In the updated Net, rewards are calculated and distributed slightly differently. We believe this simplifies and makes fairer the model. Let us say there are 100 validation nodes total at some verification level X. Then each node will have a 1% probability of participating in any given transaction, chosen at random. This is slightly different for L2 nodes, because 3 L2 nodes participate in each transaction.
Once the transaction completes, the fee splits between all nodes participating, in proportion to their TIME assigned. So as an example, let’s say 3 L2 nodes each assigned 1 million TIME, an L3 assigned 5M, an L4 assigned 10M, an L5 10M, and that all five of these participate in one transaction costing the L1 $0.10. The total TIME involved in this transaction then is 1+1+1+5+10+10 = 28 million TIME. Each L2 has 1M of this 28M, so will receive 1/28th of the $0.10 (in dragons, at the 14-day moving average of market price). The L3 receives 5/28ths of the $0.10, the L4 receives 5/14ths, and the L5 also 5/14ths.
The new August 2019 Takara rate of $0.08812728571 is now applied for verification rewards. Takara price is the 14 day simple moving average (SMA), as established at the beginning of each month using all coinmarketcap values.
Can I run verification nodes on my own hardware (unmanaged, on-premise)?
Short answer: Yes, users may now run L2 nodes on their own hardware, by connecting it via a Net token generated on Console. It is possible to adjust TIME assigned to this L2 once establishing the connection. It is also possible to fund unmanaged (on-premise) L1 nodes through Console. Easy tutorials and tool-kits to run verification nodes with low CPU (no hashpower) are on their way. Additionally, developers are working hard to simplify the process as far as possible; as close to a “one-click deployment” as safe.
Where do I see my rewards within the console?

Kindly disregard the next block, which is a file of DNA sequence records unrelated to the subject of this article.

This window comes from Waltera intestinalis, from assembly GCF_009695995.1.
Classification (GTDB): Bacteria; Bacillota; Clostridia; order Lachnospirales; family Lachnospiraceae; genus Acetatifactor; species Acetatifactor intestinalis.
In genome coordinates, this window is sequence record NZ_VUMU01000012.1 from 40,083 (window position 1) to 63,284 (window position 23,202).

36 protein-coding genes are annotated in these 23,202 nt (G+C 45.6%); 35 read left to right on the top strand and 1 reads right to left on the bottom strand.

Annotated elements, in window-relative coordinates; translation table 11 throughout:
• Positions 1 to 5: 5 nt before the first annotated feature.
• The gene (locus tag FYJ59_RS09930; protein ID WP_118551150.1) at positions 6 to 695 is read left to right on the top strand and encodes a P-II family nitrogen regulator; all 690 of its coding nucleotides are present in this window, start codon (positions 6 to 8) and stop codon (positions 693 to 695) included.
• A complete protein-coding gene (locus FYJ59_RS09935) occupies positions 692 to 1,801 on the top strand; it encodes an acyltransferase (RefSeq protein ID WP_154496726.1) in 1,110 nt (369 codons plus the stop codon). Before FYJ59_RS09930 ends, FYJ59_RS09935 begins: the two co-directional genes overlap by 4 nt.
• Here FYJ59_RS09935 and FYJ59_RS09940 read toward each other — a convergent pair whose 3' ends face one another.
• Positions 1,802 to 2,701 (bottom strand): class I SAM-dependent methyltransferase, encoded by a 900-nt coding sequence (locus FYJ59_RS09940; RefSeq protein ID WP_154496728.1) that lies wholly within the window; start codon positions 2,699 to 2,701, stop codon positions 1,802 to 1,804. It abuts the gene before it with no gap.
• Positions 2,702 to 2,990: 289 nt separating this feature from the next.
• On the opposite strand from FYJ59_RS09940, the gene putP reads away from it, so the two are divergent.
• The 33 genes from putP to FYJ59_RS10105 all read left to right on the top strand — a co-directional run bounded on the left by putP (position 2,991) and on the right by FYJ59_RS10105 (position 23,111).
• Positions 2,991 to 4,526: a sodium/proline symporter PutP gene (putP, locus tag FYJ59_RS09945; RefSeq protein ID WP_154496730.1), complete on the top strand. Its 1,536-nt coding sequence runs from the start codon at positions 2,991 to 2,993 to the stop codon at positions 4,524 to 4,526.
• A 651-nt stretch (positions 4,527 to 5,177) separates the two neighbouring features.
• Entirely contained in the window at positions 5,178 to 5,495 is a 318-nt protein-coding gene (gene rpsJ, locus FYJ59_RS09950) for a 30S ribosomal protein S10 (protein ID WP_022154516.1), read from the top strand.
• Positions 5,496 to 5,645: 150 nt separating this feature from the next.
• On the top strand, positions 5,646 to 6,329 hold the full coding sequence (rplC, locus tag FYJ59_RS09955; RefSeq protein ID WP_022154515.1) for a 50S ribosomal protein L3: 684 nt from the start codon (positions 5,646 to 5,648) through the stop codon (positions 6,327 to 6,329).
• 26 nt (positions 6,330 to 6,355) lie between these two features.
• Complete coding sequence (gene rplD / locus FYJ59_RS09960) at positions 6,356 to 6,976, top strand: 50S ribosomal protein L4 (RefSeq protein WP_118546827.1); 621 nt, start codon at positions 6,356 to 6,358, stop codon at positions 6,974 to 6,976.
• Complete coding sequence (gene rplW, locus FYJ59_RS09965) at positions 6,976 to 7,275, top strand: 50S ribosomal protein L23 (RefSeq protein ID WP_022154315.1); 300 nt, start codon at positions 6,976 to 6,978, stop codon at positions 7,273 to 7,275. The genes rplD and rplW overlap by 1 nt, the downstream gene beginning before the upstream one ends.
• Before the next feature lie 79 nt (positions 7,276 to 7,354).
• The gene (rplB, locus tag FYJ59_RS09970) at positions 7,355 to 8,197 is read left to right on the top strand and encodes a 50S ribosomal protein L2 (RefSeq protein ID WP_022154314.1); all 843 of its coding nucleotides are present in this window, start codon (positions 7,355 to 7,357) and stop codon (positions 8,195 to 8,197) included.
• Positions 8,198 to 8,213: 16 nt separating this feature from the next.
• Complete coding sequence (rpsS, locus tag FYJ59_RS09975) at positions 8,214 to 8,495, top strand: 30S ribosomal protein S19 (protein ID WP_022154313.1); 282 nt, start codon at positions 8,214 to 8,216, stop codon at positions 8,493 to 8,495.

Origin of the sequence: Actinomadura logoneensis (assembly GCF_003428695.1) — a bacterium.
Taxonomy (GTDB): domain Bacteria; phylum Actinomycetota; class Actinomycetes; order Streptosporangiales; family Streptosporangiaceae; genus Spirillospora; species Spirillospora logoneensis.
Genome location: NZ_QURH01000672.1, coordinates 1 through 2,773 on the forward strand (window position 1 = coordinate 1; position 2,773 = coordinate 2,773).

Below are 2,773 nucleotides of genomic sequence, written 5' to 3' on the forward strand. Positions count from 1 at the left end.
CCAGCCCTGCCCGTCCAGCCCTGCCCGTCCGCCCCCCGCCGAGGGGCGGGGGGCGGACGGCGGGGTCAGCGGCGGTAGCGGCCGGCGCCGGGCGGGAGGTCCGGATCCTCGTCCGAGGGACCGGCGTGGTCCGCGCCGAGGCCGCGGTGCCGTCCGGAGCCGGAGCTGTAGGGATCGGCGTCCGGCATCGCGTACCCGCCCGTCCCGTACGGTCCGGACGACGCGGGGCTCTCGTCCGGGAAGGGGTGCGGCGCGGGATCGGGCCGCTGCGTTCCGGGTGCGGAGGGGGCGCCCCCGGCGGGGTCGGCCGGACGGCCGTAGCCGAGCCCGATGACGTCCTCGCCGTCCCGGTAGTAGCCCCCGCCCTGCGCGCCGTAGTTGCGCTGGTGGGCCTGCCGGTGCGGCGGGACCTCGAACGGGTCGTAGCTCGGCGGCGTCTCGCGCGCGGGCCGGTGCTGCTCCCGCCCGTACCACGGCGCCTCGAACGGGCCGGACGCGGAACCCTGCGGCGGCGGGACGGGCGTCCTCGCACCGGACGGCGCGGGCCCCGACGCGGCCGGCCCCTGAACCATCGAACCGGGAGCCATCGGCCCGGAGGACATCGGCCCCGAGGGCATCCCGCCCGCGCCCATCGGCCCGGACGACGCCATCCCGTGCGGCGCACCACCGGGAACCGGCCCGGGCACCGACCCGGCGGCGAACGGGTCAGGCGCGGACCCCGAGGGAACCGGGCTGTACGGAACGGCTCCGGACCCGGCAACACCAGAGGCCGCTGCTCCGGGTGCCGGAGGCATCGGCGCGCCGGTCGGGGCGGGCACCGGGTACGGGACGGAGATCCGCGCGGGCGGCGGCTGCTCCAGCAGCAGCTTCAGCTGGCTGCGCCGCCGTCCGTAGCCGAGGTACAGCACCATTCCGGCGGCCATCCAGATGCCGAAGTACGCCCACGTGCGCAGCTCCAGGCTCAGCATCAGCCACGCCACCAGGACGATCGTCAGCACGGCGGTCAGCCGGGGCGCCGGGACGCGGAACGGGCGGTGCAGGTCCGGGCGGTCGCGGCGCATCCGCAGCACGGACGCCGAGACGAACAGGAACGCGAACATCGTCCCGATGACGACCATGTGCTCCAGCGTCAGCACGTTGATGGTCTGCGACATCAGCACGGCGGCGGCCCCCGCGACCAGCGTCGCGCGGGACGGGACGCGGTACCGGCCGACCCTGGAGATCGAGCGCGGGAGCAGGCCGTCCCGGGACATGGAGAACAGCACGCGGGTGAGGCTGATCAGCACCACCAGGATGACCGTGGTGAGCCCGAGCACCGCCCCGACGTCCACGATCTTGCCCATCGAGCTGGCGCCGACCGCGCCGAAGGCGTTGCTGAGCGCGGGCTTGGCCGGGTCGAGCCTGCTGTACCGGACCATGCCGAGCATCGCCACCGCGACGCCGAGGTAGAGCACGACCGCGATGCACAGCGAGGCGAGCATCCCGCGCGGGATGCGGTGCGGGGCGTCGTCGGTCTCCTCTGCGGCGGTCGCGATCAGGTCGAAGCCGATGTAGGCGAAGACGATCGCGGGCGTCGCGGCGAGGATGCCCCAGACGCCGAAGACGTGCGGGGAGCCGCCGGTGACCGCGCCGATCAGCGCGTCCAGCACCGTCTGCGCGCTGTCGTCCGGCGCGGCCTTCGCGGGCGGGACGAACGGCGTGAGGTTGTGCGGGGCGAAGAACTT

Users may find total balance by clicking the “Account” section, and then “Fund”. Here a user will see their Console Account balance (in Dragons), as well as the Dragon balance of any claimed wallets. We do expect to provide in the future a sort of “Accounting” page, where a user might find any and all inbound/outbound transactions from Net, themselves, others, CLTC, etc. The current ‘Account Balance’ is the amount of Dragons either sent to the console billing wallet, earned by applying TIME to nodes, or a combination of both.
Dragon Net fees go directly to account balances. Additional metrics will be added soon.
How do I withdraw my rewards from the accounting wallet to my own wallet?
This feature has a high priority and will be available as soon as possible. The process will be straightforward and well-documented. In the interim, Dragonchain manually supports any necessary withdrawals.
What level node can I run on my own console account? (non-pooled)
For now, everything in this regard remains the same. If a user could run a verification node of some level on console before August 1st, this user still may run the same level. If not, this user is still unable. It costs money to run and maintain these cloud instances, we encourage all users to run their own nodes on-premise. We expect that a fee will be charged on all managed verification nodes in the future once it is possible (and easy) for a user to host nodes on their own hardware.
What is the Dragon Net Federation?
We wish to enable anyone qualifying to run their own Dragon Net. More information and criteria will arrive as we continue to work out details.
What bounties will be available?
- Demo bounty (coming soon)
- Security bounty (coming soon)
- Bug bounty (coming soon)
- Interchain bounty (coming soon)
- Translation bounty (For Fellow Creators only)